Discipling Making



“Therefore go and make disciples of all nations, baptizing them in the name of the Father and of the Son and of the Holy Spirit.” Matthew 28:19


Naturally we are people of habits and routines. I think drawing up a formulated method to reap a specific result is not just instinct but expected. We generate formulas to explain not only science but parenting, social skills, achieving wealth, sports and so much more. We take on the, “Do this, plus this, and you get this,” approach to life. And while it may work in some areas, like math or baking, it does not apply everywhere. In fact, it will cause the exact opposite of growth if applied in certain areas like discipleship.

Christianity is the only religion that deals with the condition of the heart. Other religions focus on the fruit, the behavior. Meaning, in order to achieve a certain level of deity or sainthood one must act in a certain manner. Arguably, for this reason other religions can actually function well under a formula. Christianity, however, cannot because it is concerning the complexities of a being, which are made up of body, spirit and soul (heart). In order to create a functioning formula for disciple making one must include all three parts of a being, and somehow generate a level of consistency in result. There’s just no human method that can do so.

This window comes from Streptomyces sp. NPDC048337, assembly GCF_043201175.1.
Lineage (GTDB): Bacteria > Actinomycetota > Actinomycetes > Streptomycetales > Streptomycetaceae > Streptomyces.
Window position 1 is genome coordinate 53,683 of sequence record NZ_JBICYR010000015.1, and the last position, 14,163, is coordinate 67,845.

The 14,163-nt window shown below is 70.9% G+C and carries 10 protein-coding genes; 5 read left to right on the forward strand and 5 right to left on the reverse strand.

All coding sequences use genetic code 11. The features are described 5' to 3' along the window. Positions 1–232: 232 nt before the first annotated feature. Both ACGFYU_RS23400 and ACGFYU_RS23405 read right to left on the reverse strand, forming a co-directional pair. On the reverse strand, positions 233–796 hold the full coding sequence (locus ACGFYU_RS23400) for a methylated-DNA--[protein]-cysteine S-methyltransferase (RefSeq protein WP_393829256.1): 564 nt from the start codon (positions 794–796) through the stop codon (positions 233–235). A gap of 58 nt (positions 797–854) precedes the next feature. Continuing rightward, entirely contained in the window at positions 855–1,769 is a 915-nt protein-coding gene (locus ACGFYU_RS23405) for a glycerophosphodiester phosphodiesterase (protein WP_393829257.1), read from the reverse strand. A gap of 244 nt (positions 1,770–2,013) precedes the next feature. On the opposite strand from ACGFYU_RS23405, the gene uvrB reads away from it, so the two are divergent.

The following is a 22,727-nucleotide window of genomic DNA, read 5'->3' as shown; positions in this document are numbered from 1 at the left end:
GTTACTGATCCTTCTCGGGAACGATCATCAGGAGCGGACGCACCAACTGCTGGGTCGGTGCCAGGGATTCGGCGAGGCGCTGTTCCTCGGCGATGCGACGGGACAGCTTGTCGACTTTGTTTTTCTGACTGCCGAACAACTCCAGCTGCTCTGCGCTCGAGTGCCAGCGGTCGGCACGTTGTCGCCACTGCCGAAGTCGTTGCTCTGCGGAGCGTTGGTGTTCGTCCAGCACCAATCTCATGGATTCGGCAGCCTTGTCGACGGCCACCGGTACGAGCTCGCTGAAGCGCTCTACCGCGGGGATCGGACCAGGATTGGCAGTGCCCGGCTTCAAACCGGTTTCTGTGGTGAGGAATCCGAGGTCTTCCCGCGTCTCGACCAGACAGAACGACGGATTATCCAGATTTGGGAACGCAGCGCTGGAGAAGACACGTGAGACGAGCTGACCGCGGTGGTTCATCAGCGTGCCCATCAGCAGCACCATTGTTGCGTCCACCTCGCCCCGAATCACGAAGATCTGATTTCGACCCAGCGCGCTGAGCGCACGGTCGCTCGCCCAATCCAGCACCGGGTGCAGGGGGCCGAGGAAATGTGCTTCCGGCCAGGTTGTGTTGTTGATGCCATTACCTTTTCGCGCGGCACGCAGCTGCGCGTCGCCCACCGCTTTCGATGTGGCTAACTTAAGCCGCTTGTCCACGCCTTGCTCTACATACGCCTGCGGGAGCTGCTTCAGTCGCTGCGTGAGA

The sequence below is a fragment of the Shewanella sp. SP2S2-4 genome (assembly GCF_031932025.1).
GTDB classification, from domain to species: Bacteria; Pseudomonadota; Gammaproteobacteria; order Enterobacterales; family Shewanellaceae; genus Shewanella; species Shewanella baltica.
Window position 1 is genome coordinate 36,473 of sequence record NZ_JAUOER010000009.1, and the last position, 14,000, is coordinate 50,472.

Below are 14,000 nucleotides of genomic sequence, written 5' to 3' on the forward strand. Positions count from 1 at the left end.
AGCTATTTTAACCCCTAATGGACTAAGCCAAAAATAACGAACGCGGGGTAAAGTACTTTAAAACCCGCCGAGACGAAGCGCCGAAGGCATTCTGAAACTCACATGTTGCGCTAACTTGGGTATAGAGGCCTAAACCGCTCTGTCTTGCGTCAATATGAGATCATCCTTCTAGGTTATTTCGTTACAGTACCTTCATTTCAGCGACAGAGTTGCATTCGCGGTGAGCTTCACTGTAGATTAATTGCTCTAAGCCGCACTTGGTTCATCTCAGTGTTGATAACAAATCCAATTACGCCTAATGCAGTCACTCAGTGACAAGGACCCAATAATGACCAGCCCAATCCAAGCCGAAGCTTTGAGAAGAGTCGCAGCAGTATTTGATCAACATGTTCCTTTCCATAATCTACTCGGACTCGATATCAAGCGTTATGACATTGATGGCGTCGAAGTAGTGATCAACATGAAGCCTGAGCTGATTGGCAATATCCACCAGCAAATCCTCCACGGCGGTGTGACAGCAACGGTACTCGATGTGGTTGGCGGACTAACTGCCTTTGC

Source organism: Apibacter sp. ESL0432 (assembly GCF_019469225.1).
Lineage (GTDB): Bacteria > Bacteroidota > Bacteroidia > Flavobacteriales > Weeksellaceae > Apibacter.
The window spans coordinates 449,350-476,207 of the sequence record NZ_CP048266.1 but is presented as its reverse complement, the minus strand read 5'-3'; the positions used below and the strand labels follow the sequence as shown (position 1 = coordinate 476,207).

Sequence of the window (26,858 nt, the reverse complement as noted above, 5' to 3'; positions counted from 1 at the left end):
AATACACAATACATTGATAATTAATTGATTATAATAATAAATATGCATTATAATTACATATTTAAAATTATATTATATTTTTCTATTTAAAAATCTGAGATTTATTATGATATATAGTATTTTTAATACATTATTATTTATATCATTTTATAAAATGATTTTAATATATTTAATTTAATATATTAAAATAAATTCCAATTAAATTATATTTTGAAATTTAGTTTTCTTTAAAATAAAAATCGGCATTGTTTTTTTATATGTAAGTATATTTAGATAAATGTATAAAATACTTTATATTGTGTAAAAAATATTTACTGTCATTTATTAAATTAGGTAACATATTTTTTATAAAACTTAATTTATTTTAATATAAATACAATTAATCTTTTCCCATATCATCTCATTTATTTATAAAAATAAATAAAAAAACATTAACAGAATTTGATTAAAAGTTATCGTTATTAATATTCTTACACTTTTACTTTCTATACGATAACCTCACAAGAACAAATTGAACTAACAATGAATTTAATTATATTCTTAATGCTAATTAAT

Having a conference or training on, “How to Make Disciples” can be a waste of time. Sure, there are psychological human behaviors we can obtain and learn to draw out conclusions, but ultimately every setting is different and every person is unique to their story. While formulas sound great they strip away the heart aspect from both the disciple and the maker. When operating out of a formula we are removing the warm heartfelt approach to community and acting on a cold generated method. Hence the saying:


“They don’t care how much you know until they know how much you care.”


In fact, if Jesus created a formula for disciple making it wouldn’t even make sense for us to use it. We would be missing a key ingredient. Let’s look at the surrounding text of Matthew 28:19, verses 18-20.


“Then Jesus came to them and said, “All authority in heaven and on earth has been given to me. Therefore go and make disciples of all nations, baptizing them in the name of the Father and of the Son and of the Holy Spirit, and teaching them to obey everything I have commanded you. And surely I am with you always, to the very end of the age.”